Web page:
I suggested he call one of my clients and have a professional system installed. He asked what this would cost. I told him that I don’t quote my clients’ prices but that he should expect to pay at least $2,000. He balked at the “high cost.” I asked how long it had taken him to install the system and he told me that he did it over a weekend, about five hours each day. He’s an attorney so I asked him what his billing rate was and he said, “$400 per hour.”
I said, “so you already have $4,300 invested in a system that doesn’t work; wouldn’t the other one be a bargain?” He called my client.
When Turbotax came out 20 years ago, people predicted the end of my profession, but I’m still here. Turbotax, and its competitors didn’t really take away our clients, it just gave those who didn’t see value in professional tax preparation a way to file their returns quickly and effortlessly. It works fine for most people, the ones whose tax situations are so simple that there is no opportunity to strategize and plan. But not for others who seek the advice of a professional who can help them to take advantage of the maze of tax laws to minimize their liability.
Just as Turbotax took away the 1040EZ crowd, DIY has the potential to take away the “lick and stick” alarm customer — the ones who just want a minimal system or something that will give them an insurance discount. Don’t make the mistake of wasting time and resources on this market segment.
3. You don’t own your customers
True, they may have monitoring agreements with initial terms and automatic renewals, but their agreements do expire periodically. Many dealers fell into a state of complacency and believed they could stick a yard sign in front of a house, contract out the monitoring to a central station and send a bill every month.
New competitors, ones that are charging much more than you, are literally knocking on your customers’ doors with new products and services including cameras, integrated thermostats and Internet connectivity. I attend about 30 local and state alarm association meetings each year and a recurring theme seems to be how to battle these competitors and protect traditional customer bases. The companies that succeed in “protecting” their customer bases are those that proactively offer their customers these services and upgrades rather than waiting for someone else to do so.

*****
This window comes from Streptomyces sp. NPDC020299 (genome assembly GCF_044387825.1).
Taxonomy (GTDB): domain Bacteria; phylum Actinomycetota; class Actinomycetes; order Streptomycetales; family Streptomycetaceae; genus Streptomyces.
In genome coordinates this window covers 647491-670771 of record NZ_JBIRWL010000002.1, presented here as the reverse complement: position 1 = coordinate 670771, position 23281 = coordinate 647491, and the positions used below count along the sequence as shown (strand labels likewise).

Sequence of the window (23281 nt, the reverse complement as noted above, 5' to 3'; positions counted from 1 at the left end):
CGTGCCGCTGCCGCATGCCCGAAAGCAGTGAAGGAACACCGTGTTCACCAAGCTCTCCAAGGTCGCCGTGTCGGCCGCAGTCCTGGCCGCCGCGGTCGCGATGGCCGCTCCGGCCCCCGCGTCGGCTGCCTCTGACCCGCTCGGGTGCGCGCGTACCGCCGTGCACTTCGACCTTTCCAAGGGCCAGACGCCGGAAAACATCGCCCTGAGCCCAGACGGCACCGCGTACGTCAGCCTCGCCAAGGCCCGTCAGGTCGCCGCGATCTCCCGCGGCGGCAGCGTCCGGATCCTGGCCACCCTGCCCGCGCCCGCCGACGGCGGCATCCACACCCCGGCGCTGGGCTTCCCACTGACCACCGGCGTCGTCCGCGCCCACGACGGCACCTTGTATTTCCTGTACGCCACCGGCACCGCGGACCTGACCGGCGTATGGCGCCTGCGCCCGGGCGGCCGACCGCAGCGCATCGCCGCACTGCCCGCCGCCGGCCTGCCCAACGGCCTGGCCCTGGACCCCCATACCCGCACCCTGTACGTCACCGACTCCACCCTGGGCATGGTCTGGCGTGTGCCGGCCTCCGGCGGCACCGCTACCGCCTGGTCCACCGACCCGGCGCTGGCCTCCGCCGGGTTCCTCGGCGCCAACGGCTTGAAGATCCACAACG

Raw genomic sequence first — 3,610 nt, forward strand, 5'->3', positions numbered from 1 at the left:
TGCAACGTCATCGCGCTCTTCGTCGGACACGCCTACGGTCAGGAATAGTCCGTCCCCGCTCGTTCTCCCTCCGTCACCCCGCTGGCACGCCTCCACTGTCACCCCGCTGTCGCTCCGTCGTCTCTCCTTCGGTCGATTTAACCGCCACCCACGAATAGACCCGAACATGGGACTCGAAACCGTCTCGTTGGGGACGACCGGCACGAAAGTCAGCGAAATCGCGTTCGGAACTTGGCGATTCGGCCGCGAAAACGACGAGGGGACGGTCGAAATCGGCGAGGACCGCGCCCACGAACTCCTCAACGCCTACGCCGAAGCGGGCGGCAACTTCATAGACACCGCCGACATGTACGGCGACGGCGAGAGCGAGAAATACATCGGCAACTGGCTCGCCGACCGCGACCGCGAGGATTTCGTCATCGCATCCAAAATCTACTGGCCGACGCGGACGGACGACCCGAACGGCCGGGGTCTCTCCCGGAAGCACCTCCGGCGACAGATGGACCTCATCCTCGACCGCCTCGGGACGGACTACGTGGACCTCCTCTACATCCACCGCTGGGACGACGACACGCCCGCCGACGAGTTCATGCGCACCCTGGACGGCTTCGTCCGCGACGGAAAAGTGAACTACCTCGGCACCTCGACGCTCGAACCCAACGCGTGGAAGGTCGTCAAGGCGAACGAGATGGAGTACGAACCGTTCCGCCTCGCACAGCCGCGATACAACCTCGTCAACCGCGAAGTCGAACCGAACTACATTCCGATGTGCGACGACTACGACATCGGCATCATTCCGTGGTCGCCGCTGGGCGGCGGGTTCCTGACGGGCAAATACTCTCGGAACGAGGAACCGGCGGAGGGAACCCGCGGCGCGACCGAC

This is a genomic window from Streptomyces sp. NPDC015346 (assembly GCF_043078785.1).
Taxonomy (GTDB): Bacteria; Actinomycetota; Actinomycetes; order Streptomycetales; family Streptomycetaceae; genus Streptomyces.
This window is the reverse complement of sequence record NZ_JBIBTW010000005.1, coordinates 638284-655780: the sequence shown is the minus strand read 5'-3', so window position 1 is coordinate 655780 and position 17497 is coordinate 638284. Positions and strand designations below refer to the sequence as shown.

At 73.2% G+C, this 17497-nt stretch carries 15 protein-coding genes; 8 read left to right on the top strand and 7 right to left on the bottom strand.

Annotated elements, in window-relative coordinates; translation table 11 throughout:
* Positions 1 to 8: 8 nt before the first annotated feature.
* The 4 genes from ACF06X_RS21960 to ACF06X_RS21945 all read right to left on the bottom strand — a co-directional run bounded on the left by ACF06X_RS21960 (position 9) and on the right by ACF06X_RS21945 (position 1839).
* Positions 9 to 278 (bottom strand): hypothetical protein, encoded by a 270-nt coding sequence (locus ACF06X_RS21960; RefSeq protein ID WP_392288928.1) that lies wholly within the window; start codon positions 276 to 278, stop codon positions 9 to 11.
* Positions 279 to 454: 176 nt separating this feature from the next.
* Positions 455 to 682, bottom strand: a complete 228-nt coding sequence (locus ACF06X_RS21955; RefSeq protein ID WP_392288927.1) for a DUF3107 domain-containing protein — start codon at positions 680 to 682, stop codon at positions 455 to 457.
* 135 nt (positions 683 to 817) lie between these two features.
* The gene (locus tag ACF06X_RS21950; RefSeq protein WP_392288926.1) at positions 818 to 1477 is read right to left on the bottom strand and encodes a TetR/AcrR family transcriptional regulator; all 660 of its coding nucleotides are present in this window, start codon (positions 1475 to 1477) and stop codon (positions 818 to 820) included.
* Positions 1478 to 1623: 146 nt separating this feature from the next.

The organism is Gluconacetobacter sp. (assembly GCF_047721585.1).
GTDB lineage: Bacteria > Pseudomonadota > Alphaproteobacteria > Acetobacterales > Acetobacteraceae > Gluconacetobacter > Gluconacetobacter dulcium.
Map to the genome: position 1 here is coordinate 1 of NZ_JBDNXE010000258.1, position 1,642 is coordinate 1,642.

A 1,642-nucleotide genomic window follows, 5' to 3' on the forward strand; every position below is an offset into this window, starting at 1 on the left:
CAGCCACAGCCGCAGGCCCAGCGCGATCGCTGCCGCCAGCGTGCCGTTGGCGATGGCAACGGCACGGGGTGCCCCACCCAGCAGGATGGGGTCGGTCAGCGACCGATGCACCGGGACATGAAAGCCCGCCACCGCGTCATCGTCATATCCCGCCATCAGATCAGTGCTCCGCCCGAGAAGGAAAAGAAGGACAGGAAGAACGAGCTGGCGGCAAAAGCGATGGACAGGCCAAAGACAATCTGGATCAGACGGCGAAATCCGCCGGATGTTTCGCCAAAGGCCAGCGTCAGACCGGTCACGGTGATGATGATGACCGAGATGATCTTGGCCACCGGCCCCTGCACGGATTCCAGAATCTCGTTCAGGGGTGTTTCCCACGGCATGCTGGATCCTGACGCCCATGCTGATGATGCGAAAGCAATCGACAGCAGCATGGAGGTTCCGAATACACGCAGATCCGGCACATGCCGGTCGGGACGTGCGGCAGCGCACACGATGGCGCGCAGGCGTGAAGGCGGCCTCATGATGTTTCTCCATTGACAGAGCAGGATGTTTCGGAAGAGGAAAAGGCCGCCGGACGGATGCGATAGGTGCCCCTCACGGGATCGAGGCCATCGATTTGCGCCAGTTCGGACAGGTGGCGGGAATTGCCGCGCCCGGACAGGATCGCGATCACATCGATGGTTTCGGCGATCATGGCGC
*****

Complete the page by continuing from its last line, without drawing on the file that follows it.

4. Customer service is a top down process
Your younger employees have grown up in a WalMart culture. They never had the experience of going to the neighborhood shoe store, appliance store or even a café. It is incumbent upon you to teach all your employees the value of high-level customer service. You aren’t selling a box full of wires. You are selling peace of mind. Check your activity reports from your central station and call your customers. Maybe in the process of letting them know that you care, you can sell them an upgrade.
5. You are selling connectivity
Connectivity not only between your customers’ homes or businesses and first responders, but connectivity between family members, as well as lighting, climate control and other home technology. Parents work long hours; commute times are longer. Look for ways to help parents track their kids and for teenagers to leave messages, and for homeowners to check in via Internet-connected video surveillance and controls.
Observe what your competition is offering. Remember that your competition may not be the alarm company down the street, but a global Internet giant. Listen to your customers’ needs and learn how to provide the products and services that they want.
6. Train your team members
Our manufacturers and local, state and national associations offer a wealth of training, much of which is ignored by most companies. Investing in your employees shows them that you aren’t running from technology, but that you are evaluating it and running headlong at products and services that provide features and benefits to your customers.
If all of this is too much for you, then maybe it’s time to sell. If you are feeling like the last video rental store, soda fountain or greeting card shop on the block, then start preparing for your exit. Review your contract files, wind down your leases and call a broker. Sell for a good price now and buy a condo at the beach. You’ve earned it.
Mitch Reitman is Managing Principal of Reitman Consulting Group and is a member of the SSI Industry Hall of Fame.